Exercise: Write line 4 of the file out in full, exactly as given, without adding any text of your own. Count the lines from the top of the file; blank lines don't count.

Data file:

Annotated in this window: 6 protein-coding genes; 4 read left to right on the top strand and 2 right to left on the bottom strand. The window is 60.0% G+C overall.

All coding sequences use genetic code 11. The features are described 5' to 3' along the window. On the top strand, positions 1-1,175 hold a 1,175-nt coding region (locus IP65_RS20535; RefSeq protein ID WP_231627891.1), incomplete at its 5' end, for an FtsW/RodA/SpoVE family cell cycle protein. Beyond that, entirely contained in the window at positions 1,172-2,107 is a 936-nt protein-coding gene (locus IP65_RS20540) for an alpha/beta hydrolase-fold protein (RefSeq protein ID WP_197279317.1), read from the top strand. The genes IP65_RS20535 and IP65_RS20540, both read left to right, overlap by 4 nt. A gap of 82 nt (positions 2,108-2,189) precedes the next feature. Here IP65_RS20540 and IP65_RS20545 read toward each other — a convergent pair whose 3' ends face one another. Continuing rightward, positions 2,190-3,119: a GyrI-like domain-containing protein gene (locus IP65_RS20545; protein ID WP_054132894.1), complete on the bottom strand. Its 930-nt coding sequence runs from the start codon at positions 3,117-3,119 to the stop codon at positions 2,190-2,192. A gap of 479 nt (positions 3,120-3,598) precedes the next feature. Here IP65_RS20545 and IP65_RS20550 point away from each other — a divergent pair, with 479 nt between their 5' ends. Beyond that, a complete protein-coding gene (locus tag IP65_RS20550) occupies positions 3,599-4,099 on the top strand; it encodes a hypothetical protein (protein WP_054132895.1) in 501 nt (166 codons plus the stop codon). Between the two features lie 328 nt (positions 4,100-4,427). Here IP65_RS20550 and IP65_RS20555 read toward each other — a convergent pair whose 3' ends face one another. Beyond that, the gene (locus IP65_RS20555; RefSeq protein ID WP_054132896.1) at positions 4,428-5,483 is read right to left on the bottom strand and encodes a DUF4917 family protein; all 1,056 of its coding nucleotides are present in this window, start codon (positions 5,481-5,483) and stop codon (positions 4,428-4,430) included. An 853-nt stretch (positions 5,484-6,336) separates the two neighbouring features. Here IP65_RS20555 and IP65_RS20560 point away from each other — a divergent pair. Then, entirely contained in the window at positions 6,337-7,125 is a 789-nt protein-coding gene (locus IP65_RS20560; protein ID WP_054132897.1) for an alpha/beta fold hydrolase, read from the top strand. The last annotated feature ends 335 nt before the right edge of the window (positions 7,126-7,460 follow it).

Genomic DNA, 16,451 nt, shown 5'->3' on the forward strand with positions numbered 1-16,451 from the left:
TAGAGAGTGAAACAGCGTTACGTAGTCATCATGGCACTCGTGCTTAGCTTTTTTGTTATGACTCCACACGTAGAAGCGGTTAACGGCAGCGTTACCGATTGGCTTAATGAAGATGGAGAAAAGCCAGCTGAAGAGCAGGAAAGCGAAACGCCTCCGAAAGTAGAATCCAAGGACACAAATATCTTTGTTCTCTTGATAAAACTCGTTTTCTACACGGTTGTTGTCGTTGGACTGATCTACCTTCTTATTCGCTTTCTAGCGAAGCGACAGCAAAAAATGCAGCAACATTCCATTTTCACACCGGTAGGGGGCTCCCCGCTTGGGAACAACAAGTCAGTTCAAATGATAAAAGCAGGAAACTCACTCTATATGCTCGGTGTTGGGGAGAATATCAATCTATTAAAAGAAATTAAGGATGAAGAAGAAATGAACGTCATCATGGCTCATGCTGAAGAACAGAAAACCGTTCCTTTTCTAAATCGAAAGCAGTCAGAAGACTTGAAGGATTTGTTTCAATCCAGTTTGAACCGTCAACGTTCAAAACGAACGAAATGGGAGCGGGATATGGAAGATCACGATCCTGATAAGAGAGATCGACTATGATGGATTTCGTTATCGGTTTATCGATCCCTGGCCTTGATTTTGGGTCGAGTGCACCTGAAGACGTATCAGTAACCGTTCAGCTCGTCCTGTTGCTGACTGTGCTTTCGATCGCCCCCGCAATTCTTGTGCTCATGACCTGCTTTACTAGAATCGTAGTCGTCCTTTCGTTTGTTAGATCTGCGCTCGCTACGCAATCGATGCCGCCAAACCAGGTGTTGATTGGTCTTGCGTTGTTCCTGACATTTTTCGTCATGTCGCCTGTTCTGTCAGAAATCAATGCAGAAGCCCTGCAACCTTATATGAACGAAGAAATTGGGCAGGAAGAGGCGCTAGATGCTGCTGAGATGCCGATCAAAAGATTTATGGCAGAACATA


TAGAGAGTGAAACAGCGTTACGTAGTCATCATGGCACTCGTGCTTAGCTTTTTTGTTATGACTCCACACGTAGAAGCGGTTAACGGCAGCGTTACCGATTGGCTTAATGAAGATGGAGAAAAGCCAGCTGAAGAGCAGGAAAGCGAAACGCCTCCGAAAGTAGAATCCAAGGACACAAATATCTTTGTTCTCTTGATAAAACTCGTTTTCTACACGGTTGTTGTCGTTGGACTGATCTACCTTCTTATTCGCTTTCTAGCGAAGCGACAGCAAAAAATGCAGCAACATTCCATTTTCACACCGGTAGGGGGCTCCCCGCTTGGGAACAACAAGTCAGTTCAAATGATAAAAGCAGGAAACTCACTCTATATGCTCGGTGTTGGGGAGAATATCAATCTATTAAAAGAAATTAAGGATGAAGAAGAAATGAACGTCATCATGGCTCATGCTGAAGAACAGAAAACCGTTCCTTTTCTAAATCGAAAGCAGTCAGAAGACTTGAAGGATTTGTTTCAATCCAGTTTGAACCGTCAACGTTCAAAACGAACGAAATGGGAGCGGGATATGGAAGATCACGATCCTGATAAGAGAGATCGACTATGATGGATTTCGTTATCGGTTTATCGATCCCTGGCCTTGATTTTGGGTCGAGTGCACCTGAAGACGTATCAGTAACCGTTCAGCTCGTCCTGTTGCTGACTGTGCTTTCGATCGCCCCCGCAATTCTTGTGCTCATGACCTGCTTTACTAGAATCGTAGTCGTCCTTTCGTTTGTTAGATCTGCGCTCGCTACGCAATCGATGCCGCCAAACCAGGTGTTGATTGGTCTTGCGTTGTTCCTGACATTTTTCGTCATGTCGCCTGTTCTGTCAGAAATCAATGCAGAAGCCCTGCAACCTTATATGAACGAAGAAATTGGGCAGGAAGAGGCGCTAGATGCTGCTGAGATGCCGATCAAAAGATTTATGGCAGAACATA